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Carriers say most people drop simply didn't respond to requests

The United States government has collected a tax on phone lines under the Lifeline program that began back in 1984. The purpose of this tax was to provide phone service for people who were unable to afford it on their own to ensure that these people weren't cut off from emergency services, jobs, or family. Every American citizen who has a phone line has paid into this Lifeline program.

Payouts in the program in 2008 amounted to $819 million. In 2012, the U.S. government spent $2.2 billion providing free phone service to low-income Americans.
In an effort to squash government waste, the FCC believed that many of the Americans who were claiming the free phone service were not eligible so it tightened the rules last year forcing carriers to verify that existing subscribers were in fact eligible.

The Wall Street Journal reports that far more subscribers to the program were dropped than expected. A review has shown that the top five carrier recipients of Lifeline support had a total of 41% of over 6 million subscribers that couldn't demonstrate their eligibility or simply didn't respond to requests for certification.

These top five carriers were AT&T, Telrite Corp, Tag Mobile USA, Verizon, and Virgin Mobile. Together these carriers account for 34% of all Lifeline subscribers as of May 2012. The Lifeline program is open to subscribers that meet the federal poverty guidelines, are on food stamps, Medicaid, or other assistance programs.

Previous program rules allowed consumers to certify themselves for free phone service without having to prove they met federal poverty guidelines.

Source: Wall Street Journal



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isn't this racist?
By Manch on 2/13/2013 10:24:21 AM , Rating: 5
quote:
Previous program rules allowed consumers to certify themselves for free phone service without having to prove they met federal poverty guidelines.


Da fuq? and they wonder why there's a lot of fraud going on with this program? Morons.

I'm actually very surprised they changed the rule requiring that you prove you are eligible. Heck, you don't have to prove you are eligible to vote bc that would be racist, and there cant be that much fraud going on there....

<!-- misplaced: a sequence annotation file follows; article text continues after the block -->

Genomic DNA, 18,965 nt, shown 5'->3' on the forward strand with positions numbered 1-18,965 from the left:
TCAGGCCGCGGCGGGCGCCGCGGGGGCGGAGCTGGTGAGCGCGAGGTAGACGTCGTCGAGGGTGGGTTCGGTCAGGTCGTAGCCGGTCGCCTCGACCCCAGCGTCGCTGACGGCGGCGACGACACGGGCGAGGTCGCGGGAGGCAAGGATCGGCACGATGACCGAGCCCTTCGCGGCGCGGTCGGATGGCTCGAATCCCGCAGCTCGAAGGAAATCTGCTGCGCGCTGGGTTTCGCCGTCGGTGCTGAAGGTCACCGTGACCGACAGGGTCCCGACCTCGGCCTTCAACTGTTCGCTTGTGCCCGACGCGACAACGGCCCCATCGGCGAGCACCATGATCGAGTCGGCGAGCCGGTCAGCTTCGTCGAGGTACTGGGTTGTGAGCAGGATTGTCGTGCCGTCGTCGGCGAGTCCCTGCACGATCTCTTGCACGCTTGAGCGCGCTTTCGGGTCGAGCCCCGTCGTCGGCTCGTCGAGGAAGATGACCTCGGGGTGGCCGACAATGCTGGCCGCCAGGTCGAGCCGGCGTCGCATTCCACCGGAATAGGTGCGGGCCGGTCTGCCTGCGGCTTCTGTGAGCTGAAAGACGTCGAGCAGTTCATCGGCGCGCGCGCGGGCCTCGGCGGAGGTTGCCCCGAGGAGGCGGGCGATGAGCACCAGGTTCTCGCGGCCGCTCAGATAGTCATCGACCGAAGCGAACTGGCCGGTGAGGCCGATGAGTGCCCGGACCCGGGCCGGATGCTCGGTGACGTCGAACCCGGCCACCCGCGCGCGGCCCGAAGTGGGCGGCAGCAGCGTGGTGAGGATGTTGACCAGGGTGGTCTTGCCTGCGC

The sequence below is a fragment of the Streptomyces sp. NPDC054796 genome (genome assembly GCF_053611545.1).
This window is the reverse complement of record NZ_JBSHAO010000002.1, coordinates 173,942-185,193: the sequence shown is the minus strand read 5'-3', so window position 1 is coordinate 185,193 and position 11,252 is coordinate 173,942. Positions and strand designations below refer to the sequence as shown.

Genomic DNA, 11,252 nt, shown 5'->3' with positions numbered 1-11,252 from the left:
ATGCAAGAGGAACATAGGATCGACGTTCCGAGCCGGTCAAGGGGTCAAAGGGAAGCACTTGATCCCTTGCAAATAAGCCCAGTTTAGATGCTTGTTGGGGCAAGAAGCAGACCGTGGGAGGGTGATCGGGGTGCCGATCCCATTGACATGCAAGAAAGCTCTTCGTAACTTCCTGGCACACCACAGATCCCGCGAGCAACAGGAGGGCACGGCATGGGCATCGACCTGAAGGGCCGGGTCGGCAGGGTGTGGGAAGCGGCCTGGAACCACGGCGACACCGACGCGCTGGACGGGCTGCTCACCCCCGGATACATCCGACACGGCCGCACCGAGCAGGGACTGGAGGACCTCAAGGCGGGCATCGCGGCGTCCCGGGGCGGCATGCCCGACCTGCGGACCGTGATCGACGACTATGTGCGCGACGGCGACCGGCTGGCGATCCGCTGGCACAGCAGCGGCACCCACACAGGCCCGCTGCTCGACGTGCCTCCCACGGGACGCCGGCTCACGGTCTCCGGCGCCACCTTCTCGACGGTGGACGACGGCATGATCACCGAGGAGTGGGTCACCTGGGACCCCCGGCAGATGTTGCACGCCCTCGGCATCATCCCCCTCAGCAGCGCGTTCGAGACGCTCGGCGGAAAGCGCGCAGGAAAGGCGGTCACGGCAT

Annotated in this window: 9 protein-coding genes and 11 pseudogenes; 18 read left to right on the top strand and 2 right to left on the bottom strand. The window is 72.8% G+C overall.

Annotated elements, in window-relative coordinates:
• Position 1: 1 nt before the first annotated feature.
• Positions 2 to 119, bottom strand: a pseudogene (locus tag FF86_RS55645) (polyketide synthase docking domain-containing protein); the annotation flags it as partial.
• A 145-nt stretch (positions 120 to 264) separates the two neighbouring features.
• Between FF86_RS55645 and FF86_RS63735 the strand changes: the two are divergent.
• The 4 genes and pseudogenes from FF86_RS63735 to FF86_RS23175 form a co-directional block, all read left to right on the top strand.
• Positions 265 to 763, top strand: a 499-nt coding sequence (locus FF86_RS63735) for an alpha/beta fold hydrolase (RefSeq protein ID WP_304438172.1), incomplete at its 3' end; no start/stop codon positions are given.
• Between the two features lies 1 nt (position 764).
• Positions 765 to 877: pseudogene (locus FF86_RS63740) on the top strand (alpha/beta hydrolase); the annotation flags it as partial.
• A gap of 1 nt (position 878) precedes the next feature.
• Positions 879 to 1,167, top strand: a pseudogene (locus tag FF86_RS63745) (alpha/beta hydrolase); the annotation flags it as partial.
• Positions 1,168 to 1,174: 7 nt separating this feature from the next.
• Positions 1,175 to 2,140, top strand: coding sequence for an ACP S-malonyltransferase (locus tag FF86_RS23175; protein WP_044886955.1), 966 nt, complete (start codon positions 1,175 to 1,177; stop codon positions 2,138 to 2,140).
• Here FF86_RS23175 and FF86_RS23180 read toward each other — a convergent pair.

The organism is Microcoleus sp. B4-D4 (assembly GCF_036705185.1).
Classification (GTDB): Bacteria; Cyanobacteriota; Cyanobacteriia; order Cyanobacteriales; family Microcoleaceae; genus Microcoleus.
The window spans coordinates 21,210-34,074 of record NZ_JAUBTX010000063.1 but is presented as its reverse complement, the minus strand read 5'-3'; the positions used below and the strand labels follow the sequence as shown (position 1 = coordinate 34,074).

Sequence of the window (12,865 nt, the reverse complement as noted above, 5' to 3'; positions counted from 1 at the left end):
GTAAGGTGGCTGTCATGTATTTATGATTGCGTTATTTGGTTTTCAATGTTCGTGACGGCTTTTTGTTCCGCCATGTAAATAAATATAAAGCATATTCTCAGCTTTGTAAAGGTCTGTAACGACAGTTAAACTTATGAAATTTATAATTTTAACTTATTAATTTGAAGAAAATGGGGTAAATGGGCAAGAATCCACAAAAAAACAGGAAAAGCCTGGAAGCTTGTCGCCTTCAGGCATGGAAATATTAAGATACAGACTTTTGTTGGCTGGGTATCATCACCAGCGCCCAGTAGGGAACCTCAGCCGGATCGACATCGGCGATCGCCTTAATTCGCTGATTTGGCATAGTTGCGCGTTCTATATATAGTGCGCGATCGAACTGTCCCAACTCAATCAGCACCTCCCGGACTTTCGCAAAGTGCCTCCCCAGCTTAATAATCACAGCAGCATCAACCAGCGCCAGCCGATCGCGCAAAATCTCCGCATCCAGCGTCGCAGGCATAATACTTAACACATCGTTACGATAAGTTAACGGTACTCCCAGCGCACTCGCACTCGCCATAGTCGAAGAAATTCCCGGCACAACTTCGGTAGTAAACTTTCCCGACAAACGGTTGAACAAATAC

RE: isn't this racist?
By DanNeely on 2/13/2013 11:43:37 AM , Rating: 2
I always just circular filed them because:

a) I incorrectly assumed a minimum level of competence and that like other forms of govt assistance they would verify eligibility; and know I don't qualify.

b) Wouldn't want to switch from VZW to what I assumed was probably Sprint/Tmobile/Cricket based service (because they'd be willing to offer minutes at a lower rate than VZW/ATT) even if it would save money.

c) Unlike the millions of apparent liars abusing the program do have moral standards and a better than room temperature IQ.

All of that said, the treespam didn't emphasize that it was only supposed to be for the poor; and I suspect that a significant fraction of the people abusing the program actually did so due to ignorance not malice.


RE: isn't this racist?
By wolrah on 2/13/2013 8:30:10 PM , Rating: 2
quote:
I'm actually very surprised they changed the rule requiring that you prove you are eligible. Heck, you don't have to prove you are eligible to vote bc that would be racist, and there cant be that much fraud going on there....


A few things:

1. You only have to be a citizen to vote, there is no specific documentation that you are absolutely required to have to exist as a citizen. Someone born to a poor family may not even have a birth certificate readily available, much less a photo ID. Requiring ID means those who are legal citizens yet do not have ID must go get ID, which requires time and sometimes money. Those who don't have ID and for whom getting ID may be a burden tend to be urban nonwhite, thus why voter ID laws are considered racist.

You must be on other programs to qualify for this phone, thus there must be some paperwork which proves it. This is what makes requiring proof in this situation OK. Anyone who qualifies should be able to easily show proof.

2. Your last sentence insinuates that there is a lot of in-person voter fraud, the thing voter ID laws purport to prevent. Except that not one bit of evidence in favor of this has ever been produced. Even that Republican lawyers' group did a study trying to show fraud and couldn't come up with anything. The vast majority of actual vote fraud that's ever been shown to exist has been by insiders, yet those who want voter ID laws keep making reference to a problem that has never been shown to exist.


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